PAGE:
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Thomas Kailath

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Nationality  American citizen
Role  Engineer

Name  Thomas Kailath
Institutions  Stanford University
Fields  Control theory
Thomas Kailath pplkailathjpg

Born  June 7, 1935 (age 80) Pune, India (1935-06-07)
Alma mater  Massachusetts Institute of Technology Government College of Engineering
Notable awards  IEEE James H. Mulligan, Jr. Education Medal (1995) Claude E. Shannon Award (2000) IEEE Medal of Honor (2007) Padma Bhushan (2009) BBVA Foundation Frontiers of Knowledge Award (2009) National Medal of Science (2014)
Education  Massachusetts Institute of Technology (1961), St. Vincent's High School, College of Engineering, Pune
Awards  IEEE Medal of Honor, Padma Bhushan
Books  Linear Estimation, Linear systems, Lectures on Wiener and Kalm, Lectures on Linear Least‑squ
Similar People  Ali H Sayed, Arogyaswami Paulraj, Narinder Singh Kapany, Lee Swindlehurst, Manoj Bhargava

Residence  United States of America

Thomas kailath 2009 bbva foundation frontiers of knowledge in technologies

Thomas Kailath (born June 7, 1935) is an electrical engineer, information theorist, control engineer, entrepreneur and the Hitachi America Professor of Engineering, Emeritus, at Stanford University. Professor Kailath has authored several books, including the well-known book Linear Systems, which ranks as one of the most referenced books in the field of linear systems. In 2012, Kailath was awarded the National Medal of Science, presented by President Barack Obama in 2014 for "transformative contributions to the fields of information and system science, for distinctive and sustained mentoring of young scholars, and for translation of scientific ideas into entrepreneurial ventures that have had a significant impact on industry." Kailath is listed as an ISI highly cited researcher and is generally recognized as one of the preeminent figures of twentieth-century electrical engineering.


Thomas Kailath Professor Thomas Kailath and His Anchorman Nephew

Thomas kailath 2012 national medal of science


Thomas Kailath Legends of Silicon Valley Thomas Kailath Photo Blog by

Kailath was born in 1935 in Pune, Maharashtra, India, to a Malayalam-speaking Syrian Christian family named Chittoor. His parents hailed from Kerala. He studied at St. Vincent's High School, Pune and received his engineering Bachelor's degree from the Government College of Engineering, the University of Pune in 1956. He received his Master's degree in 1959 and his doctorate degree in 1961, both from the Massachusetts Institute of Technology (MIT). He was the first Indian-born student to receive a doctorate in electrical engineering from MIT.

Thomas Kailath Kailath Lecture and Colloquia

Kailath is Hitachi America Professor of Engineering, Emeritus, at Stanford University. Here he has supervised about 80 Ph.D. theses.

Thomas Kailath Barack Obama felicitates IndianAmerican scientist Thomas

Kailath has been an Institute of Electrical and Electronics Engineers (IEEE) Fellow since 1970. He is also a member of the United States National Academy of Engineering (NAE), the United States National Academy of Sciences (NAS), American Academy of Arts and Sciences (AAAS), the Indian National Academy of Engineering and the Silicon Valley Engineering Hall of Fame.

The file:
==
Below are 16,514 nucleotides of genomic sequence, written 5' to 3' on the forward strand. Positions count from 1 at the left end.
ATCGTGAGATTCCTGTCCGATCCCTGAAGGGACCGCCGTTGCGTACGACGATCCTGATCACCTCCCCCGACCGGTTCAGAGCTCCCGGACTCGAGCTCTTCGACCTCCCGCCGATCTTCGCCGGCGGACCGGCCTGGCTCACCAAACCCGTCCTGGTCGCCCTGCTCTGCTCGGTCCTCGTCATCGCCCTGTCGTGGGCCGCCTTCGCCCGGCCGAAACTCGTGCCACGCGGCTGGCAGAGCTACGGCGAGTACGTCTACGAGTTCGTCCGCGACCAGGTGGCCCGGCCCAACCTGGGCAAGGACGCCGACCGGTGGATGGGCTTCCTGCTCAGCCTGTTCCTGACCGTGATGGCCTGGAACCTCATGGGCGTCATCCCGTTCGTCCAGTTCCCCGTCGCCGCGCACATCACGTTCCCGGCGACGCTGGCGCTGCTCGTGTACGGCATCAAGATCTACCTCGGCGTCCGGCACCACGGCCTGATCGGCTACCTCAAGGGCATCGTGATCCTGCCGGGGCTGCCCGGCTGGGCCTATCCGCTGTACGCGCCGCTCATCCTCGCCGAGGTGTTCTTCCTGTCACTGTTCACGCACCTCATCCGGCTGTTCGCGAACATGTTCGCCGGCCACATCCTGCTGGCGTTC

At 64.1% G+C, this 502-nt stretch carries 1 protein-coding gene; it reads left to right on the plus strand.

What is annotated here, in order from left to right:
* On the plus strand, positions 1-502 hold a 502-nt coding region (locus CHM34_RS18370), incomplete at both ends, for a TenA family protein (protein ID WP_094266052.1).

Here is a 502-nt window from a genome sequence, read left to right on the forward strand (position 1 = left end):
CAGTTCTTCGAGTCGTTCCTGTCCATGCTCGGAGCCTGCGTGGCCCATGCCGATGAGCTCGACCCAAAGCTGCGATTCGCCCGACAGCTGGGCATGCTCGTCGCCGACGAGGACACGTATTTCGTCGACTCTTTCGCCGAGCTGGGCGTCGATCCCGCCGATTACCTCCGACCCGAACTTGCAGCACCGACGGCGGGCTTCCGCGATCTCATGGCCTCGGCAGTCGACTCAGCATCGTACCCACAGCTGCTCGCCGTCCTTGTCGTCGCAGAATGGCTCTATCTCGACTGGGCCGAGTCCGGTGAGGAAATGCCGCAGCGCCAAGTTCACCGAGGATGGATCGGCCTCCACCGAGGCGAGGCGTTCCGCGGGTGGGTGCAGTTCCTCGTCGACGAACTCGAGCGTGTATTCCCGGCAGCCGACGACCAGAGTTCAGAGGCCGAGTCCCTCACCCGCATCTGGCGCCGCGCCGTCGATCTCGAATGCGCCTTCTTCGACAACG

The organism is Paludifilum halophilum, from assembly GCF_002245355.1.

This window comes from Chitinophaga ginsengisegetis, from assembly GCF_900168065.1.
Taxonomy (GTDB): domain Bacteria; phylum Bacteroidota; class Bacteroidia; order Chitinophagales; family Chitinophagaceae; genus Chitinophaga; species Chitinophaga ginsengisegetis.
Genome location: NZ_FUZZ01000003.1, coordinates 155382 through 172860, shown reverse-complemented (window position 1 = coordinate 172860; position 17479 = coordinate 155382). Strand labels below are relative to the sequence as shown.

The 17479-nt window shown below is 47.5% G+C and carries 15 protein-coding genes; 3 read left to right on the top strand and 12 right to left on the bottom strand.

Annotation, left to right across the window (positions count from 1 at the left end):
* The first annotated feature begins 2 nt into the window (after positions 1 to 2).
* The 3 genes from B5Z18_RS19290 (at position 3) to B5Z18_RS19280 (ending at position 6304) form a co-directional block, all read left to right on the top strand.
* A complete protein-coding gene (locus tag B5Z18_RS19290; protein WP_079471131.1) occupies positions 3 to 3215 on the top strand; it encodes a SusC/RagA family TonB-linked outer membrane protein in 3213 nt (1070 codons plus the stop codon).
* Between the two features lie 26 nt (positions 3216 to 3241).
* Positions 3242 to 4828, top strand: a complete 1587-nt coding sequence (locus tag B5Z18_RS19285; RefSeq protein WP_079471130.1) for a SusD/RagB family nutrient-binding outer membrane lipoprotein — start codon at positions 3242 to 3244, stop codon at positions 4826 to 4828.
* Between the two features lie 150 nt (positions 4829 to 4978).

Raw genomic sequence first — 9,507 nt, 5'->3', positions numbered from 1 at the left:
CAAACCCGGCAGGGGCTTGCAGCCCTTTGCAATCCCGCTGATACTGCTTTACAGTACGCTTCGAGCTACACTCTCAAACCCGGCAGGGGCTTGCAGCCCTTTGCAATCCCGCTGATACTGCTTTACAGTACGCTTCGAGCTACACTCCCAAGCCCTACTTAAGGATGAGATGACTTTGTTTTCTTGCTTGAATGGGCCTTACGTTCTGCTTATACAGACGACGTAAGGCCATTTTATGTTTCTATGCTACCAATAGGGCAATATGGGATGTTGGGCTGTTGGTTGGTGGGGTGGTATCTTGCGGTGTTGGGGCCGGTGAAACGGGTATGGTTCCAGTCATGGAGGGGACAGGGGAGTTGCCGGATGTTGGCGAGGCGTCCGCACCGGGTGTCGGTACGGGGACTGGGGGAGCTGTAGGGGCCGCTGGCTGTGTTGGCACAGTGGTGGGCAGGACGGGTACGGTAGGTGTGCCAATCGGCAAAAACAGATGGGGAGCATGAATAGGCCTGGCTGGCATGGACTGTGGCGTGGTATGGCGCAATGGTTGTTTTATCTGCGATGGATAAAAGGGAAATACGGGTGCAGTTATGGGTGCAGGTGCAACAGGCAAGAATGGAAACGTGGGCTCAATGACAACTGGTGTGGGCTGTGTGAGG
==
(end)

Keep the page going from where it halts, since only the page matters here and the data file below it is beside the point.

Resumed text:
Kailath was awarded the 2007 IEEE Medal of Honor for "exceptional development of powerful algorithms in the fields of communications, computing, control and signal processing", the 2006 IEEE Jack S. Kilby Signal Processing Medal, and the 1996 IEEE Donald G. Fink Prize Paper Award (together with Ali H. Sayed).

He was awarded the Padma Bhushan award in 2009 by the Government of India for his contribution to Science and Engineering.

He has been awarded with the 2009 BBVA Foundation Frontiers of Knowledge Award in Information and Communication Technology for break the miniaturization barrier of chips.

Kailath received praise from Dr. Patrick Dewilde, the Director of Delft Institute of Microelectronics and Submicron Technology at Delft University in the Netherlands.

He was married to Sarah Kailath from 1962 until her death in 2008, with whom he had four children: Ann (wife of MIT professor George Verghese), Paul, Priya and Ryan.

In 2013, Kailath married Dr. Anuradha Luther Maitra, retired economics professor, Trustee and former President of the UC Santa Cruz Foundation Board, and former CEO of Floreat, Inc.

Kailath is also the brother-in-law of journalist T. J. S. George, who is also a recipient of the Padma Bhushan.

Kailath has co founded several high technology companies, including Integrated Systems (founded in 1980 and merged with WindRiver Systems in 1999), Numerical Technologies (founded in 1995 and acquired by Synopsys), and Excess Bandwidth Corporation (founded in 1998 and acquired by Virata Corporation in 2000, which itself merged with Globespan in 2001 and now Conexant).

He was selected by President Barack Obama for the National Medal of Science along with other prominent scientists for "invaluable contributions to their fields and help[ing] improve countless lives."


  • 1979, Linear Systems (Prentice-Hall Information and System Science Series) (1979, Prentice Hall, ISBN 978-0-13-536961-6)
  • 1987, Indefinite-Quadratic Estimation and Control: A Unified Approach to H2 and H-infinity Theories (Studies in Applied and Numerical Mathematics) with Ali H. Sayed & Babak Hassibi (1987, Society for Industrial & Applied Mathematics, ISBN 978-0-89871-411-1)
  • 1997, Discrete Neural Computation: A Theoretical Foundation with Kai-Yeung Siu & Vwani Roychowdhury (1997, Prentice Hall, ISBN 978-0-13-300708-4)
  • 2000, Linear Estimation with Ali H. Sayed & Babak Hassibi (2000, Prentice Hall, ISBN 978-0-13-022464-4)
  • References

    Thomas Kailath Wikipedia